Preventing Cybercrime and Identity Theft in 2019: How to Transform Your Company’s Security Weaknesses into Strengths

By: Darrell Laffoon, CTO of EZShield + IdentityForce

Chances are, you or someone you know has been impacted by identity theft and cybercrime — even if they don’t know it yet. The fallout from such a personal intrusion into your most confidential personal information can affect every aspect of your life — not to mention, it can be incredibly time-consuming to resolve.

It’s no surprise that the number of records involved in data breaches continues to grow exponentially. Cyberthieves’ methods are constantly evolving in their efforts to obtain this information, as the potential payoff from selling the stolen data to fraudsters, or using it maliciously themselves, is worth the risk. The Dark Web Market Price Index created by Top10VPN shows a complete online identity can be purchased for $1,200, giving deceivers such information as your e-commerce credentials, personal finance accounts, and proof of identity. It’s a virtual jackpot of data for criminals who can then execute account takeovers, open new credit cards in your name, or intercept your tax refund through a false tax filing.

While we can’t prevent criminals from using the Dark Web to exploit our stolen personal information, we can take steps to mitigate the vulnerabilities that give these bad actors access to our sensitive data. At work, at home, or on-the-go — across every connected device — it’s time for businesses and consumers to make cybersecurity a priority.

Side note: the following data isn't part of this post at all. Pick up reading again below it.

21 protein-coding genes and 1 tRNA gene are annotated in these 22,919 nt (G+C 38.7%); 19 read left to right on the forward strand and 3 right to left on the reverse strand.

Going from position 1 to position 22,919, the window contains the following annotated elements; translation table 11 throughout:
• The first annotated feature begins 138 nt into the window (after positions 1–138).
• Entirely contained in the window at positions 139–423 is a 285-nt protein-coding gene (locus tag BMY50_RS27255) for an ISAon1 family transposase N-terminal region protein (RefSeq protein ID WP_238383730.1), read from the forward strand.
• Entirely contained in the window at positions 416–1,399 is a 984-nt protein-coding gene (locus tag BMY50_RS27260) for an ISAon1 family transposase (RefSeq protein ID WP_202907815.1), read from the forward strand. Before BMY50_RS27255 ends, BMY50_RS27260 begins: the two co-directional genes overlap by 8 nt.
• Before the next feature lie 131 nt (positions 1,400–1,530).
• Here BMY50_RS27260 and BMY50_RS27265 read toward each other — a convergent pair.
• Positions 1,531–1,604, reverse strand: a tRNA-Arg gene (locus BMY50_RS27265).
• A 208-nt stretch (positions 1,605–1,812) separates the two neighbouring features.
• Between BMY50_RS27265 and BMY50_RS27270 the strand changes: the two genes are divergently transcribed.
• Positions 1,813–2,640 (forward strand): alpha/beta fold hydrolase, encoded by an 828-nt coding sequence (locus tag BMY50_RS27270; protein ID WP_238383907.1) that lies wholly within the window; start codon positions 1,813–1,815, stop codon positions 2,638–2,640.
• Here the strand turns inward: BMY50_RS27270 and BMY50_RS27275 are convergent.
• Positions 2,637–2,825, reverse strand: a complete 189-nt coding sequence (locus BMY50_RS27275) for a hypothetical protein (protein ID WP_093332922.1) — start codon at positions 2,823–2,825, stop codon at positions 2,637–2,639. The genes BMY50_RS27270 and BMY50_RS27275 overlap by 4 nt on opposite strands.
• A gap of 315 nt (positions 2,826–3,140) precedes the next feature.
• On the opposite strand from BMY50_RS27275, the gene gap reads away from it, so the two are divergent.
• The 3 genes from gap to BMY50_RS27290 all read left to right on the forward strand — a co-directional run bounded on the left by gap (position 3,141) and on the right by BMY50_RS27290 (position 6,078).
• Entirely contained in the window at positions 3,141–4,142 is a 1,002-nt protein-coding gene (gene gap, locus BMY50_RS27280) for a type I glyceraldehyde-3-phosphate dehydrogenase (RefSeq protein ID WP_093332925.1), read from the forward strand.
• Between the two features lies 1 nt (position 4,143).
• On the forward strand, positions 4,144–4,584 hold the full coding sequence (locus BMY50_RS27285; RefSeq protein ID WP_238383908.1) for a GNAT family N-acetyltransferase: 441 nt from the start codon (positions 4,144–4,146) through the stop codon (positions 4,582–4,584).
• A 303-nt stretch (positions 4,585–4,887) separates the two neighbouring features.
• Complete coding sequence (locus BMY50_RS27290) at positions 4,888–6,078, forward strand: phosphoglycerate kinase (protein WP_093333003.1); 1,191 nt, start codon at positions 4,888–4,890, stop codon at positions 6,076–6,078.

Be Aware of Your Security Weaknesses

The individual impact of cybercrime is staggering. As many as 33 percent of U.S. adults have experienced identity theft after their personal information was exposed during a data breach. In 2018, serious breaches occurred at popular social media platforms Facebook and Twitter, financial institutions such as SunTrust, and retailers including Macy’s and Saks Fifth Avenue. All told, more than 3.3 billion records were exposed to cyberthieves in the first half of 2018, a 72 percent increase over the same period in 2017, as shown in Gemalto’s Breach Level Index. With that many records being stolen and making their way onto the Dark Web, it may seem like it’s only a matter of time until you or your company falls victim to a security breach.

It’s an unfortunate situation, though likely not surprising to security experts, that human error is one of the biggest threats to data security. Phishing, malware, and man-in-the-middle attacks are some of the most common cyberattacks criminals will use to target your personnel to gain access to your organization’s systems. It only takes one click of a malicious link by an employee to open the doors to thieves. Putting data security policies and training in place for every employee should be a given, but make sure you are also dedicating the time to reinforce those teachings throughout the year. Regular communications to your organization will increase employee’s ability to retain knowledge around safe practices for data security.